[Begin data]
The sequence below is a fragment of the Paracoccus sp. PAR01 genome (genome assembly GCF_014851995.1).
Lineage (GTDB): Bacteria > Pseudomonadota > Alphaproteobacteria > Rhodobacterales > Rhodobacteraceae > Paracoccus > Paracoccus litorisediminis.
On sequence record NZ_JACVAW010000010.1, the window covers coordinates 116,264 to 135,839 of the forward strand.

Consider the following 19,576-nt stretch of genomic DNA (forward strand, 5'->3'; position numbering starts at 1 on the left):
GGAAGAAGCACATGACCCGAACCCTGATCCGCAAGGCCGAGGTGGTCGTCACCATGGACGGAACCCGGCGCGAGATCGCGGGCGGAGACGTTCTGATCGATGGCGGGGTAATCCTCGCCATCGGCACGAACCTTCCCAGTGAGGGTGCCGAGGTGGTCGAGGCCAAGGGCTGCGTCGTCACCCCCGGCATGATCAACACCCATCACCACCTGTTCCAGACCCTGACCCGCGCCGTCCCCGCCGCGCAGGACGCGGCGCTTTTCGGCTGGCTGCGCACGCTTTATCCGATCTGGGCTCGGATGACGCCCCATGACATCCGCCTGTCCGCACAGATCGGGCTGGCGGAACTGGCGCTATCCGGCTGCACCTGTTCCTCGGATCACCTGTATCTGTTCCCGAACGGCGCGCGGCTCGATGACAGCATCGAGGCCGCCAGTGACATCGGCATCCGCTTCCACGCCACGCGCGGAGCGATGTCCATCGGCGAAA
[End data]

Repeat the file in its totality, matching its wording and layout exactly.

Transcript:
The sequence below is a fragment of the Paracoccus sp. PAR01 genome (genome assembly GCF_014851995.1).
Lineage (GTDB): Bacteria > Pseudomonadota > Alphaproteobacteria > Rhodobacterales > Rhodobacteraceae > Paracoccus > Paracoccus litorisediminis.
On sequence record NZ_JACVAW010000010.1, the window covers coordinates 116,264 to 135,839 of the forward strand.

Consider the following 19,576-nt stretch of genomic DNA (forward strand, 5'->3'; position numbering starts at 1 on the left):
GGAAGAAGCACATGACCCGAACCCTGATCCGCAAGGCCGAGGTGGTCGTCACCATGGACGGAACCCGGCGCGAGATCGCGGGCGGAGACGTTCTGATCGATGGCGGGGTAATCCTCGCCATCGGCACGAACCTTCCCAGTGAGGGTGCCGAGGTGGTCGAGGCCAAGGGCTGCGTCGTCACCCCCGGCATGATCAACACCCATCACCACCTGTTCCAGACCCTGACCCGCGCCGTCCCCGCCGCGCAGGACGCGGCGCTTTTCGGCTGGCTGCGCACGCTTTATCCGATCTGGGCTCGGATGACGCCCCATGACATCCGCCTGTCCGCACAGATCGGGCTGGCGGAACTGGCGCTATCCGGCTGCACCTGTTCCTCGGATCACCTGTATCTGTTCCCGAACGGCGCGCGGCTCGATGACAGCATCGAGGCCGCCAGTGACATCGGCATCCGCTTCCACGCCACGCGCGGAGCGATGTCCATCGGCGAAA